Publicly Funded OST Programs Deserve a Fair Shot

Guest blog post by Kandice Head, Communications Specialist, Forum for Youth Investment

My mother’s mission upon learning of her pregnancy with my twin brother and me was to provide us with everything she never had. She wanted to open the world beyond Chicago and expose us to as many experiences and opportunities as possible. Growing up, we were busy kids.

I always had something to look forward to in the Out-of-School Time (OST) space after school, on the weekends and during the summers. Whether it was orchestra lessons, basketball practice or Girl Scouts — there was always something. For myself and many people across the country, early exposure to arts and sports were constant molding moments that played a critical role in development. Music lessons taught me the value of discipline and summer enrichment programs exposed me to new languages and career paths, helping me become the person I am today.

Like my mother, every parent wants to provide the very best for their children and expose them to opportunities where they are challenged, nurtured and safe. However, not all parents have the resources to pay for enriching (OST) activities for their children. Therefore, programs serving low-income youth often rely on public funding to support programming and operations and policymakers often question if they’re a good use of public resources.

In response, the RAND Corporation issued a report, “The Value of Out-of-School Time Programs.” The report, commissioned by The Wallace Foundation, takes an in-depth look at the case for publicly-funded OST programs and expounds on the effectiveness of the programs. Lastly, it provides recommendations to policymakers, providers and funders.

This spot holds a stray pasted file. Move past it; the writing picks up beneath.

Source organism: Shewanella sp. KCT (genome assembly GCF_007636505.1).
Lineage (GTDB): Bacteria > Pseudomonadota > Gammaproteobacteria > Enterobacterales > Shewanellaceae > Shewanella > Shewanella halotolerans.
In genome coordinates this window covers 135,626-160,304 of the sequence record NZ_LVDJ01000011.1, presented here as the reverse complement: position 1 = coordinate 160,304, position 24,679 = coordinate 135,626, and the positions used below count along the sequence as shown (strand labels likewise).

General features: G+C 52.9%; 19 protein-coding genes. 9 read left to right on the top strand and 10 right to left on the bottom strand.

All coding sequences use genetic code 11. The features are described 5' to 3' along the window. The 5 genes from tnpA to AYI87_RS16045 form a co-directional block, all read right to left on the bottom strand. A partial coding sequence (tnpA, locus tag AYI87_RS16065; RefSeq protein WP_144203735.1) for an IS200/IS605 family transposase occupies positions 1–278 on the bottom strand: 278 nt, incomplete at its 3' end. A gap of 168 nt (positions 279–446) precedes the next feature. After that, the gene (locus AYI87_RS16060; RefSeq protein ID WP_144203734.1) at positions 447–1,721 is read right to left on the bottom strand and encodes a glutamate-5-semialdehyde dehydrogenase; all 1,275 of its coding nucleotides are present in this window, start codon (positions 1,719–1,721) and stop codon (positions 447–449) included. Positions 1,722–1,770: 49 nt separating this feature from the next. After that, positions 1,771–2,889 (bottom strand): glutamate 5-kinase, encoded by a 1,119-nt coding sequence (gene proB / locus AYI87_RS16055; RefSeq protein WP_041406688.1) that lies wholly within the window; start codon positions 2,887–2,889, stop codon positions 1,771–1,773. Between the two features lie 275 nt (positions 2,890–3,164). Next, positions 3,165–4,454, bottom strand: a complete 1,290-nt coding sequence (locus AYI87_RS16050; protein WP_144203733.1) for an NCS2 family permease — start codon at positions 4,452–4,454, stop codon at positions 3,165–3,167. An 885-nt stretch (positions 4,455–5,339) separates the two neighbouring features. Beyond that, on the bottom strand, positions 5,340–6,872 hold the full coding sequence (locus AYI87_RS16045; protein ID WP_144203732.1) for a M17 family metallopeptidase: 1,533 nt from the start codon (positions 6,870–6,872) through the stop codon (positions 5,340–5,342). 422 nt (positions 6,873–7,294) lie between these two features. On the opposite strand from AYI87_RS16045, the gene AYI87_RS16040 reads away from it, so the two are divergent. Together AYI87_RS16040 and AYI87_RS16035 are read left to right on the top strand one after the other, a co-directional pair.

Learning does not and cannot end when the school bell rings, and students deserve spaces to explore and learn beyond the classroom regardless of their zip code or socioeconomic status.

The study also reveals that 59 percent of children from low-income families participate in sports, compared with 84 percent of children from wealthier families — those with annual incomes of $75,000 or more.

From improved student achievement to increased positive social behavior, the value and impact of OST programs is immeasurable. However, when measured and evaluated, all possible benefits and outcomes of these programs must be considered. Although academic outcomes are studied more frequently, other numerous benefits of OST programs are underreported or unassessed.

For example, the report noted that OST programs also benefit parents that don’t have flexible work schedules and cannot afford childcare — a largely unmeasured advantage that can positively impact parental employment. Additionally, publicly-funded programs provide experiences to students whose parents don’t have the financial resources for them. Hence, highly-incentivized and well-funded public programs can help bridge the opportunity gap by “building human and social capital.”

While academic outcomes are often evaluated for these programs, other critical aspects of youth development such as those mentioned above are largely unmeasured. It is imperative that policymakers and funders assess all possible benefits of OST programs before making funding decisions.

The highest-income families spend almost seven times more on enrichment activities for their children, and this spending gap creates an opportunity gap.

“One of the most challenging aspects of OST programs’ assessment and quality has to do with availability of funding.” said McCombs.

McCombs concluded by explaining that Out-of-School Time programs provide measurable benefits directly related to program content for youth and families and program quality influences those outcomes. She recommends that policymakers and funders incentivize high-quality programs, consider all possible benefits these programs provide and better assess the value and impact of OST programs.

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